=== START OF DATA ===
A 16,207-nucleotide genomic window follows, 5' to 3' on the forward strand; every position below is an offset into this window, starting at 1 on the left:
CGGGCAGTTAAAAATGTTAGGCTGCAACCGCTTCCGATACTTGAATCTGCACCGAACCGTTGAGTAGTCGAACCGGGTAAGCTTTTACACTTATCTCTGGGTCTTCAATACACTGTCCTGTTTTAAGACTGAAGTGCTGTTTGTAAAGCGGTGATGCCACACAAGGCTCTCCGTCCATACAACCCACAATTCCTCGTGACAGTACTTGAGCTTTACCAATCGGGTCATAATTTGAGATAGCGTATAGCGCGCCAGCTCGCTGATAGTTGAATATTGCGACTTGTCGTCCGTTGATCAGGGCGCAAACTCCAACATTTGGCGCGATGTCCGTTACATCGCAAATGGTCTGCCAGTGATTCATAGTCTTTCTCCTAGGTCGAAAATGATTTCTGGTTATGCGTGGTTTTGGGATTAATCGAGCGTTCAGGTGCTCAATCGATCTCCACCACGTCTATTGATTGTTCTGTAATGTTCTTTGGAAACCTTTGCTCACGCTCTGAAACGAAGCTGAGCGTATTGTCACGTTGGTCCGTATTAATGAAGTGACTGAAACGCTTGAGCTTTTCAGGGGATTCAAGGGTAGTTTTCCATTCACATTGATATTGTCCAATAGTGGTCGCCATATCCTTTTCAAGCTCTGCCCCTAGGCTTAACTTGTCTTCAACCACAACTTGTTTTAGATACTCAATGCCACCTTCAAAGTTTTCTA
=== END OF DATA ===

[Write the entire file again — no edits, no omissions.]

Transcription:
A 16,207-nucleotide genomic window follows, 5' to 3' on the forward strand; every position below is an offset into this window, starting at 1 on the left:
CGGGCAGTTAAAAATGTTAGGCTGCAACCGCTTCCGATACTTGAATCTGCACCGAACCGTTGAGTAGTCGAACCGGGTAAGCTTTTACACTTATCTCTGGGTCTTCAATACACTGTCCTGTTTTAAGACTGAAGTGCTGTTTGTAAAGCGGTGATGCCACACAAGGCTCTCCGTCCATACAACCCACAATTCCTCGTGACAGTACTTGAGCTTTACCAATCGGGTCATAATTTGAGATAGCGTATAGCGCGCCAGCTCGCTGATAGTTGAATATTGCGACTTGTCGTCCGTTGATCAGGGCGCAAACTCCAACATTTGGCGCGATGTCCGTTACATCGCAAATGGTCTGCCAGTGATTCATAGTCTTTCTCCTAGGTCGAAAATGATTTCTGGTTATGCGTGGTTTTGGGATTAATCGAGCGTTCAGGTGCTCAATCGATCTCCACCACGTCTATTGATTGTTCTGTAATGTTCTTTGGAAACCTTTGCTCACGCTCTGAAACGAAGCTGAGCGTATTGTCACGTTGGTCCGTATTAATGAAGTGACTGAAACGCTTGAGCTTTTCAGGGGATTCAAGGGTAGTTTTCCATTCACATTGATATTGTCCAATAGTGGTCGCCATATCCTTTTCAAGCTCTGCCCCTAGGCTTAACTTGTCTTCAACCACAACTTGTTTTAGATACTCAATGCCACCTTCAAAGTTTTCTA